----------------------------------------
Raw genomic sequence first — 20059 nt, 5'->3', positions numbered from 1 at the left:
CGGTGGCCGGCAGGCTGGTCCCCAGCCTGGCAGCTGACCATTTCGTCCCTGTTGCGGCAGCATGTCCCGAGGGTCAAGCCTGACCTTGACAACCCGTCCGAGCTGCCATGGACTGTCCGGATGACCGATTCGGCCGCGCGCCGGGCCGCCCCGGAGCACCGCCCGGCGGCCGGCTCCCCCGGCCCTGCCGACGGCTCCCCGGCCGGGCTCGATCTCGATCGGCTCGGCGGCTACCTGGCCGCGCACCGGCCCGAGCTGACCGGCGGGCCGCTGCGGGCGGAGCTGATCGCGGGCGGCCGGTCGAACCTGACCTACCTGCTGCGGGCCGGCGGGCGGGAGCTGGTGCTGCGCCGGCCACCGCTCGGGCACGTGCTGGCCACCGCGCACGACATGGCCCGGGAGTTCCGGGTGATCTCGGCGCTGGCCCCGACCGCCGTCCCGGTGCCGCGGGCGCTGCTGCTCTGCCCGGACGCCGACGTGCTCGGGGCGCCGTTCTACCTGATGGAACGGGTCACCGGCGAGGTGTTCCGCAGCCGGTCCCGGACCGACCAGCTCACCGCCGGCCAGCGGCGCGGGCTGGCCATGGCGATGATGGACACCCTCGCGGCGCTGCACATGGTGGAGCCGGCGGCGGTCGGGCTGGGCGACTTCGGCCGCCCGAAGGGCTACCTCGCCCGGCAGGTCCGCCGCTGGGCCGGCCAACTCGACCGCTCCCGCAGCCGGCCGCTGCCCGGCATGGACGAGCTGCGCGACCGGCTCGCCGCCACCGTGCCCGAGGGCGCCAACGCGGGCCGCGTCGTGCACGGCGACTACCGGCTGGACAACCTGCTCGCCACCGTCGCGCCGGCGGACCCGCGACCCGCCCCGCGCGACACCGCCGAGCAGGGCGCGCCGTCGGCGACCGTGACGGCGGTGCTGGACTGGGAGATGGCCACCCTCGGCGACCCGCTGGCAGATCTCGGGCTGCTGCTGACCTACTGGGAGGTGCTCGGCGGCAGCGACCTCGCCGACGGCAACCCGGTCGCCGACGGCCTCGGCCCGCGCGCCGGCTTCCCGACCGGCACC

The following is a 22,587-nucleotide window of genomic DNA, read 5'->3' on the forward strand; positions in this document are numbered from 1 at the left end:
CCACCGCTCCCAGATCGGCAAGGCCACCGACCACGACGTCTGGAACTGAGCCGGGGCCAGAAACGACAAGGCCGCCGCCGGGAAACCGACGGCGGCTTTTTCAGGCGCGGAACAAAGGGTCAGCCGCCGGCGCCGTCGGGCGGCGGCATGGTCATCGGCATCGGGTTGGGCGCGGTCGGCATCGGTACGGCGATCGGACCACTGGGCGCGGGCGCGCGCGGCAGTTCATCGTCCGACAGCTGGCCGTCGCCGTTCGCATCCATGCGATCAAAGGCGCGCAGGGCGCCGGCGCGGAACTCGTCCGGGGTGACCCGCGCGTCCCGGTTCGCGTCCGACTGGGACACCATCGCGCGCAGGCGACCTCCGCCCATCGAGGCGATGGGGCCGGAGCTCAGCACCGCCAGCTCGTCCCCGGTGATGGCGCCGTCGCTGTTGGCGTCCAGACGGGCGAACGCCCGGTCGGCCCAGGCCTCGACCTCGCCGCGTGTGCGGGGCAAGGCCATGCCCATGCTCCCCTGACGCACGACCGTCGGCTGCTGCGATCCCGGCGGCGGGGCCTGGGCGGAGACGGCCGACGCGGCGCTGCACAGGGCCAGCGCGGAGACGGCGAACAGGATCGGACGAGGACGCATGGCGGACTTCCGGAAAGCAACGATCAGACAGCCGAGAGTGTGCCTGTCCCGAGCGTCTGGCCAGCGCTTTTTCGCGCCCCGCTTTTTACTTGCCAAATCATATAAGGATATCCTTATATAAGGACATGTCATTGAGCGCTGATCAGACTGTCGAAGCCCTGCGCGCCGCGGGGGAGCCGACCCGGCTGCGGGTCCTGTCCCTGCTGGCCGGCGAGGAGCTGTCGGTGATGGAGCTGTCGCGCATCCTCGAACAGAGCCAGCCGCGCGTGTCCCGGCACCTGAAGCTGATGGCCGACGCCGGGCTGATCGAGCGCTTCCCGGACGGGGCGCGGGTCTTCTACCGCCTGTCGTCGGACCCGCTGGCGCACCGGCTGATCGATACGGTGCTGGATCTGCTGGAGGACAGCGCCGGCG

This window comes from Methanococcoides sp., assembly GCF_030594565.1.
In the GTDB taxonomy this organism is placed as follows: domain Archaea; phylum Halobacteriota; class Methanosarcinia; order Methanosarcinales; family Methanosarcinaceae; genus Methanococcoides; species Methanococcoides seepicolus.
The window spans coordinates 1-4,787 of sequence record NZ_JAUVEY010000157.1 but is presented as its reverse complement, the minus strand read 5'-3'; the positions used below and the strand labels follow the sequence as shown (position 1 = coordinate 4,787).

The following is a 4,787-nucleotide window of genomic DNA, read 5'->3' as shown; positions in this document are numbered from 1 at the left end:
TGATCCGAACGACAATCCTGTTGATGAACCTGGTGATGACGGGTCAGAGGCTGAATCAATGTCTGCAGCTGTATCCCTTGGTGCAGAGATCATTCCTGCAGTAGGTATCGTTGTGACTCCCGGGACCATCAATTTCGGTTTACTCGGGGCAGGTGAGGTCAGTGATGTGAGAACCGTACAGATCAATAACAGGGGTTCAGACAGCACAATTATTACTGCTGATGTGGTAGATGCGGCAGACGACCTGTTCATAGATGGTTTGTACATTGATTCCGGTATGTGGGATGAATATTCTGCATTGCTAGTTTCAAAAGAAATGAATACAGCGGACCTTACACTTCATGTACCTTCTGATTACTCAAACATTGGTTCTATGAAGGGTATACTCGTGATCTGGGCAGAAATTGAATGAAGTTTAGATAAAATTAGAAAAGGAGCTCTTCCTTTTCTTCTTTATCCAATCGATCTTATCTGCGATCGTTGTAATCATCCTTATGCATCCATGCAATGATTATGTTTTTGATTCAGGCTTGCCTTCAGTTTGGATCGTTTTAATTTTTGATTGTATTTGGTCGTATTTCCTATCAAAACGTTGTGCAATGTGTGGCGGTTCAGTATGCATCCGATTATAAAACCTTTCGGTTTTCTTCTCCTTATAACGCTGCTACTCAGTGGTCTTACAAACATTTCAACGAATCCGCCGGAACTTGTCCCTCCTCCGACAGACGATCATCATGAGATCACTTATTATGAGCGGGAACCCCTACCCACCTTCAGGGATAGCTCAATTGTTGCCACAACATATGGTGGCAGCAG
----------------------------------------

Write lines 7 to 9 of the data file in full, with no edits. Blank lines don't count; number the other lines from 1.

The window spans coordinates 1-4,787 of sequence record NZ_JAUVEY010000157.1 but is presented as its reverse complement, the minus strand read 5'-3'; the positions used below and the strand labels follow the sequence as shown (position 1 = coordinate 4,787).

The following is a 4,787-nucleotide window of genomic DNA, read 5'->3' as shown; positions in this document are numbered from 1 at the left end:
TGATCCGAACGACAATCCTGTTGATGAACCTGGTGATGACGGGTCAGAGGCTGAATCAATGTCTGCAGCTGTATCCCTTGGTGCAGAGATCATTCCTGCAGTAGGTATCGTTGTGACTCCCGGGACCATCAATTTCGGTTTACTCGGGGCAGGTGAGGTCAGTGATGTGAGAACCGTACAGATCAATAACAGGGGTTCAGACAGCACAATTATTACTGCTGATGTGGTAGATGCGGCAGACGACCTGTTCATAGATGGTTTGTACATTGATTCCGGTATGTGGGATGAATATTCTGCATTGCTAGTTTCAAAAGAAATGAATACAGCGGACCTTACACTTCATGTACCTTCTGATTACTCAAACATTGGTTCTATGAAGGGTATACTCGTGATCTGGGCAGAAATTGAATGAAGTTTAGATAAAATTAGAAAAGGAGCTCTTCCTTTTCTTCTTTATCCAATCGATCTTATCTGCGATCGTTGTAATCATCCTTATGCATCCATGCAATGATTATGTTTTTGATTCAGGCTTGCCTTCAGTTTGGATCGTTTTAATTTTTGATTGTATTTGGTCGTATTTCCTATCAAAACGTTGTGCAATGTGTGGCGGTTCAGTATGCATCCGATTATAAAACCTTTCGGTTTTCTTCTCCTTATAACGCTGCTACTCAGTGGTCTTACAAACATTTCAACGAATCCGCCGGAACTTGTCCCTCCTCCGACAGACGATCATCATGAGATCACTTATTATGAGCGGGAACCCCTACCCACCTTCAGGGATAGCTCAATTGTTGCCACAACATATGGTGGCAGCAG